Jamie Chan­dler asks: Does the size of the bag de­fine our en­joy­ment of the hunt?

Air Gunner - - Contents -

Can you en­joy a day’s hunt­ing with just ‘one for the pot’ as a re­sult? Does the size of the bag af­fect your en­joy­ment?

It seems to me that my wife has a lot of bags. There must be over 15 at cur­rent level, which in our tiny cob cot­tage, means they’re ev­ery­where. Th­ese bags are left dot­ted around the house like well-placed land mines, wait­ing for an un­sus­pect­ing victim – me – to come along and in­evitably find them­selves en­tan­gled in a shoul­der strap, trapped by a clasp, or hit on the head by a fall­ing purse. There are big bags, lit­tle bags, leather, wool and can­vas bags, and all al­legedly have a spe­cific pur­pose or oc­ca­sion, but to be hon­est, I’m pretty sure that she only ever uses one.

To my wife, it might seem the same with me and air­guns, but as we all know and keep telling our­selves, that’s com­pletely dif­fer­ent and far more in- depth than some­thing that you carry your phone in … and your purse, and random bumpf col­lected since the dawn of time. It some­times as­tounds me that some­one who has a far higher in­tel­lect than I could ever hope for, can be­come com­pletely un­stuck by the de­ci­sion on which bag to take to what, and why a new bag seems to be needed for every wed­ding, chris­ten­ing or other ma­jor event. I sup­pose there must be some­thing in it, but it ut­terly passes me by.

Why am I so fix­ated on my wife’s choice of used tis­sue trans­porta­tion? Well, apart from the near loss of a leg, an eye and an al­most fa­tal trip down the stairs in the past week, due to hand ( bag) mines, it seems to me that bag size can and pos­si­bly is, be­com­ing a fix­a­tion for many of us air­gun­ners out there. Just by flick­ing through Face­book groups, we are bom­barded with pho­tos of mul­ti­ples of game, taken with air­guns and claimed to be at some out­landish and oc­ca­sion­ally im­plau­si­ble, if not in­hu­mane dis­tances. In the last cou­ple of months, I have writ­ten about ‘30 rats shot’ and ‘over 20 pi­geons taken from a roost­ing wood’ and per­haps it gives the im­pres­sion that big bags mean bet­ter hunters, which is sim­ply not the case. It flags up some big, eth­i­cal ques­tions and can leave those not hav­ing op­por­tu­ni­ties to be trig­ger happy, feel­ing that they are do­ing some­thing wrong in the field.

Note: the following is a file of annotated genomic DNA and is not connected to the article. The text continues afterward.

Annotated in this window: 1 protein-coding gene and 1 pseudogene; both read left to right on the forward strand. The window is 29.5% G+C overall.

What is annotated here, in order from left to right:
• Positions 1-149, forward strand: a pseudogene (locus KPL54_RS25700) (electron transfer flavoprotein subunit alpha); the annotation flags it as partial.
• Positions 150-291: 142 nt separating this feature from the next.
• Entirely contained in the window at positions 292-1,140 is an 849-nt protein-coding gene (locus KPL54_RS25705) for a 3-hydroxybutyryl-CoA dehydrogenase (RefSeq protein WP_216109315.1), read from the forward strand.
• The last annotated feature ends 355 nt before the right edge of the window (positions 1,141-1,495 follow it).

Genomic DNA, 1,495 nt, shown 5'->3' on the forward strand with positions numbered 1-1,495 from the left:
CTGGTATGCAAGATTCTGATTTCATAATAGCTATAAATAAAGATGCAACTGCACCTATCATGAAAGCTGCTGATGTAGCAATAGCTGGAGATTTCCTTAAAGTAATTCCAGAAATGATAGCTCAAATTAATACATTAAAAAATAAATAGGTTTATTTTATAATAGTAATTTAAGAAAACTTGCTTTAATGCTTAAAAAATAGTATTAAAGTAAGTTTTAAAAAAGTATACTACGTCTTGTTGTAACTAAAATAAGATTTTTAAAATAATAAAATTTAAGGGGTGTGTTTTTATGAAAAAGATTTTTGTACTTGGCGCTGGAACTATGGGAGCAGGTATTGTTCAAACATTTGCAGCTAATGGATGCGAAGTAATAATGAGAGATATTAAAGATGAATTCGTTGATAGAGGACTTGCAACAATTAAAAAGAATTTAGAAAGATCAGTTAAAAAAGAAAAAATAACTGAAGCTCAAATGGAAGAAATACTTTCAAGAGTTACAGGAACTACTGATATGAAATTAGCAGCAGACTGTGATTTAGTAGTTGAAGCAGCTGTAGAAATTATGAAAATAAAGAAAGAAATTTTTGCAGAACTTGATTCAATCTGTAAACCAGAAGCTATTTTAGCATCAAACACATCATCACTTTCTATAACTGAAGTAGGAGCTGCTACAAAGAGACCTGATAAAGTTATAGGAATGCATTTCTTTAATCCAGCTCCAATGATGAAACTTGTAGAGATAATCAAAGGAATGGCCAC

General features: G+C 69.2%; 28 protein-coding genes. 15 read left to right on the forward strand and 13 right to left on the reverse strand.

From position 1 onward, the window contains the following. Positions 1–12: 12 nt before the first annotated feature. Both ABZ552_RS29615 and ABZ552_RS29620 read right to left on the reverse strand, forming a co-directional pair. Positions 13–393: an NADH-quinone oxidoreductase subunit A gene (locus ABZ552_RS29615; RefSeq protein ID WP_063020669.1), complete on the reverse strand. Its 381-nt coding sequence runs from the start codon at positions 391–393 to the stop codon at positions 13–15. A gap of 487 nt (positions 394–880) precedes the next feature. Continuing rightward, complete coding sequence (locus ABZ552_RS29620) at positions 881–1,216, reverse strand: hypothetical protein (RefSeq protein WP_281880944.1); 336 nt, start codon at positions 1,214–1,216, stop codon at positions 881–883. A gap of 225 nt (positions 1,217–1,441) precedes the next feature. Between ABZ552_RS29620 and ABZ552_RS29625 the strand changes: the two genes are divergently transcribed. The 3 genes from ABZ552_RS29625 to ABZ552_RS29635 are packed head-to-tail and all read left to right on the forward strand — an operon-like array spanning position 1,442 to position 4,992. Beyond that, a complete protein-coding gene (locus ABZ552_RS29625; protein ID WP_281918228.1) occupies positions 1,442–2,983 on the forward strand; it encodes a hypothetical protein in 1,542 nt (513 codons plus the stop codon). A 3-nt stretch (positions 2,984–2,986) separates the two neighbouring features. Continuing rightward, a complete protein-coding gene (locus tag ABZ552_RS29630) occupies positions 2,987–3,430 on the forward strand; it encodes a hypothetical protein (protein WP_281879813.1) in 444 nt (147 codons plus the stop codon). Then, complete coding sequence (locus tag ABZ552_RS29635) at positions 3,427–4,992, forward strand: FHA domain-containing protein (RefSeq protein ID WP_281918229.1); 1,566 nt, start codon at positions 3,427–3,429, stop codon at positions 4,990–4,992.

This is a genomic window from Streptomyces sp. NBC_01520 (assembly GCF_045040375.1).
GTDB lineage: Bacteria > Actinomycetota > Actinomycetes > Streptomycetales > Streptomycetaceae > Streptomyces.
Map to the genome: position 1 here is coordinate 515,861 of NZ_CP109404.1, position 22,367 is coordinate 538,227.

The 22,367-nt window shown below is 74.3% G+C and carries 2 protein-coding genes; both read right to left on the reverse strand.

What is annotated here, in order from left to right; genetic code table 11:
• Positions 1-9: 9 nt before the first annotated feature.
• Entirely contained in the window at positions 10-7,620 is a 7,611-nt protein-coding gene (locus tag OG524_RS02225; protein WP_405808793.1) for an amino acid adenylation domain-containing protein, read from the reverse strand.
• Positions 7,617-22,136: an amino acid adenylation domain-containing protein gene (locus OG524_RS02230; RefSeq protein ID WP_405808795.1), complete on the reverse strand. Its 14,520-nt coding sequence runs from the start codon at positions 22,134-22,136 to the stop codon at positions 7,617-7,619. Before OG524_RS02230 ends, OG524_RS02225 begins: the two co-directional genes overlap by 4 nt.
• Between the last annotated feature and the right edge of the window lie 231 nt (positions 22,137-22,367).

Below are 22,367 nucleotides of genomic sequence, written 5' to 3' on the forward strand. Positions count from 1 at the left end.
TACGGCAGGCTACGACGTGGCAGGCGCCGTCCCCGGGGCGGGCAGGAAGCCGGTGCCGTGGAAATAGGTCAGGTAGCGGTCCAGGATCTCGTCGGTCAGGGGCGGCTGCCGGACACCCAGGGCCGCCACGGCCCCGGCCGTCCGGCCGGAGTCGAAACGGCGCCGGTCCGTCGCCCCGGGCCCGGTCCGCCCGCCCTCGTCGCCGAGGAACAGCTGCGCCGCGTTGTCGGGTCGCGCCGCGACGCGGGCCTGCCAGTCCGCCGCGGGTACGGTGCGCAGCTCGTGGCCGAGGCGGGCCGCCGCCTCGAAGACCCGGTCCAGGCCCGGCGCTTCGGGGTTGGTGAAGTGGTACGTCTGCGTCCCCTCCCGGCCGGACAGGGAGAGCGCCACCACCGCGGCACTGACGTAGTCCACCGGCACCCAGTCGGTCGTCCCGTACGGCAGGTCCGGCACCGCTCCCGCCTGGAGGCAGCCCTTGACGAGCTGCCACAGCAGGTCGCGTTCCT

For me, it all comes down to why I hunt in the first place; I hunt as I hope many of you do, for the pure en­joy­ment of har­vest­ing food. When I head out hunt­ing, my in­ten­tion is to come back with some­thing in the bag for me, or some­one in the vil­lage, to en­joy pre­par­ing for din­ner, not sim­ply to go out killing as many things as I can. Ob­vi­ously, if it’s pest con­trol in or­der to keep a landowner happy, then the more I can show I’m do­ing a good job the bet­ter, but un­less it’s rats or crows, ev­ery­thing I take will be head­ing for the pot some­where, and that has al­ways been my main driver. Tak­ing the life of a sen­tient crea­ture comes with a hefty re­spon­si­bil­ity, not only to en­sure that the shot is hu­mane, but also in what hap­pens af­ter.

An­other ob­vi­ous fac­tor in de­ter­min­ing po­ten­tial bag size is the amount of avail­able game on any spe­cific plot of land. You might have thou­sands of acres to shoot over, but

few wood­lands, a low rab­bit pop­u­la­tion due to myxi or the dread­ful RVHD2 dis­ease that has cer­tainly dec­i­mated some of my nor­mally over-healthy rab­bit pop­u­la­tions, so bag­ging one woodie or stalk­ing one rab­bit would be a great suc­cess in it­self.

You might also be the first per­son to try to solve a rab­bit prob­lem on a few acres of over­run horse pad­docks, of­fer­ing the po­ten­tial for a large amount of shots in a con­fined space on the first few vis­its, and a great deal more po­ten­tial to get a big bag, but cer­tainly with­out the skill and ef­fort re­quired in the pre­vi­ous ex­am­ple.